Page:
The Republican tax plan expected to be released Wednesday will increase the deficit by $1 to $3.5 trillion over the course of the first decade and $2 to $10.6 trillion by 2040, according to a new analysis released Monday from the University of Pennsylvania’s Wharton School, President Trump’s alma mater.
If the Republican tax plan does, in fact, cause the deficit to surge by $3.5 trillion, then it would violate special procedural rules approved by the GOP last week, which only allow $1.5 trillion to be added to the deficit in order to fast-track the bill in the Senate.
The Trump administration argues that the plan will stimulate enough economic growth to either cover or reduce the deficit.
The Hill added:
The Wharton study estimated that the country’s economy would grow between 1.3 percent and 1.5 percent over the first decade, which would average out to about 0.2 percent of extra growth each year, well below the levels suggested by the administration.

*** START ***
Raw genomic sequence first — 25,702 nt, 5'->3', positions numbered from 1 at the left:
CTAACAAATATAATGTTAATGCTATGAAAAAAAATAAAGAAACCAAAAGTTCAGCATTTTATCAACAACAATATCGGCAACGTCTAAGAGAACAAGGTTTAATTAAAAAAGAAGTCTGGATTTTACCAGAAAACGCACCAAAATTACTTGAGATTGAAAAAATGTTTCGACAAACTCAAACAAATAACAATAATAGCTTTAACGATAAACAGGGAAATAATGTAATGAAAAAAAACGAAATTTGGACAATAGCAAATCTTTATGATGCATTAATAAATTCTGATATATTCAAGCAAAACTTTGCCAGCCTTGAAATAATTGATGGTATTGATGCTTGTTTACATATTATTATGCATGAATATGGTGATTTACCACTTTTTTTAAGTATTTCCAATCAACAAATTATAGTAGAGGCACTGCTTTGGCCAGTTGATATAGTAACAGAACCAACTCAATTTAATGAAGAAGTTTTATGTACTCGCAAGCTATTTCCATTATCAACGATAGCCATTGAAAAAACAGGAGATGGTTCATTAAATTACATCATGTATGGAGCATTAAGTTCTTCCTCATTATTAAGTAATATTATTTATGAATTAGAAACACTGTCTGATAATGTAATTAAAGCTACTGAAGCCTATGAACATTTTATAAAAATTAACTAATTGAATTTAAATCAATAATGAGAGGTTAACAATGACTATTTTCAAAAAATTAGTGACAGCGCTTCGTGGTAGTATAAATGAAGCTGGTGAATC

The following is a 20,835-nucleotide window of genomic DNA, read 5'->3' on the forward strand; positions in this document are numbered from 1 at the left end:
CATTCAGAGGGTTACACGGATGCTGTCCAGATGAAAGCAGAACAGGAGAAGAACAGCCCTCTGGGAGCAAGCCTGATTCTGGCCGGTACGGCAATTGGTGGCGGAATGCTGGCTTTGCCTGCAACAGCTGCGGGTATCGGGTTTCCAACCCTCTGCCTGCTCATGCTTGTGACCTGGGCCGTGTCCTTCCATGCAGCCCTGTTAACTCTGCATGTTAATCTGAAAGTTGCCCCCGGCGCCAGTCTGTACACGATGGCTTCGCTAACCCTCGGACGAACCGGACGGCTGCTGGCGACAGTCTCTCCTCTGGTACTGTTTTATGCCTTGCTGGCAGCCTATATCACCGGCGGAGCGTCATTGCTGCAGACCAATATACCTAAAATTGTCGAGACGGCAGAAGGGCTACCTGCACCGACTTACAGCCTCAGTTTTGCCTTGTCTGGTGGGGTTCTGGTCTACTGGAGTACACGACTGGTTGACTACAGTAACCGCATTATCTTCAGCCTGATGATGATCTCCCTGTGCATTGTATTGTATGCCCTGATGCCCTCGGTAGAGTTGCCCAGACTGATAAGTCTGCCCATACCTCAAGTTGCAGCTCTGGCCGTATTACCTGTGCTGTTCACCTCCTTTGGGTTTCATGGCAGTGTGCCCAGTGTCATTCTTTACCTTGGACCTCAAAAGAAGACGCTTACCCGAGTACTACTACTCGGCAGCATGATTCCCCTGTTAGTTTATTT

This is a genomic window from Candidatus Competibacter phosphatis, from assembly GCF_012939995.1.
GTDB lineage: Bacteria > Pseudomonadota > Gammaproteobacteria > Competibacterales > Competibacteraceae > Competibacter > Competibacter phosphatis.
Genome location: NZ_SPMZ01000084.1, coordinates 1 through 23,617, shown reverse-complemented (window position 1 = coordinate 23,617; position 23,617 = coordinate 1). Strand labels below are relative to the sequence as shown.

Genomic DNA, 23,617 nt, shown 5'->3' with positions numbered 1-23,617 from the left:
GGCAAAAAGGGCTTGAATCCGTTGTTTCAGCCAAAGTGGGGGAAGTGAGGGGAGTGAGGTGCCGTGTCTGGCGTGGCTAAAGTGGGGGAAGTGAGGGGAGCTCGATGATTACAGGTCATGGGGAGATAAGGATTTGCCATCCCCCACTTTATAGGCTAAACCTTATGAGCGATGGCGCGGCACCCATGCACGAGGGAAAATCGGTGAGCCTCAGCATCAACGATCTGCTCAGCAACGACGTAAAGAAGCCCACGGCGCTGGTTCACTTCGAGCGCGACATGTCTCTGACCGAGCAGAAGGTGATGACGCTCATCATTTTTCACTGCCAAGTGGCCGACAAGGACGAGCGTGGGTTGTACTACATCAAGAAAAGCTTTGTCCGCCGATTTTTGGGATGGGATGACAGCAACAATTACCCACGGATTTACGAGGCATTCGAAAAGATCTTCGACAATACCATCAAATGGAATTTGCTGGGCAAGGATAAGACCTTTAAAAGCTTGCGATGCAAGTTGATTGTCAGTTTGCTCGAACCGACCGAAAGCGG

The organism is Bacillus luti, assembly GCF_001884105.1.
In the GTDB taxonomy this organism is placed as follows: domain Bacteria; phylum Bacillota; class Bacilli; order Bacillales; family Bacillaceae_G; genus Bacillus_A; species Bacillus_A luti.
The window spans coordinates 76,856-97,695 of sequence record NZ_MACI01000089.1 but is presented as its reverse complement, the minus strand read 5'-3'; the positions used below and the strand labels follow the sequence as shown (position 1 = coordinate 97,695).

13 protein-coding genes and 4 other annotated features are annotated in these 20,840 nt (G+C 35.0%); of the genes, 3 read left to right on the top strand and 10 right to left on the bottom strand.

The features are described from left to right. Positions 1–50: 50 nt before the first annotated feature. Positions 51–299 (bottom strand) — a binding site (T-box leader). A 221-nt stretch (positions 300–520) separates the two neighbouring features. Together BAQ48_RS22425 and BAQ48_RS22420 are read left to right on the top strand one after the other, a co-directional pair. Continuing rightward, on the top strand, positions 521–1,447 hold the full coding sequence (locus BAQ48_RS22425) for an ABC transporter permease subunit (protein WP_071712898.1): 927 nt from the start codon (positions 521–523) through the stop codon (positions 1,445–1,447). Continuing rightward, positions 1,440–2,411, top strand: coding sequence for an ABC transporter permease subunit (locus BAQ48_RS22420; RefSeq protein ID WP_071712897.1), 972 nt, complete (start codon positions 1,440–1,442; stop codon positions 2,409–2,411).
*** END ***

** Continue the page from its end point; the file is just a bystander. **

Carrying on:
The study also contradicted White House claims that the tax plan’s corporate tax cuts would largely end up in workers’ pockets, estimating that labor wages would only increase 1.3 percent to 1.4 percent over a decade.
The Trump administration has yet to sign a major piece of legislation, putting even more pressure on Republicans to pass tax reform before the 2018 midterm elections.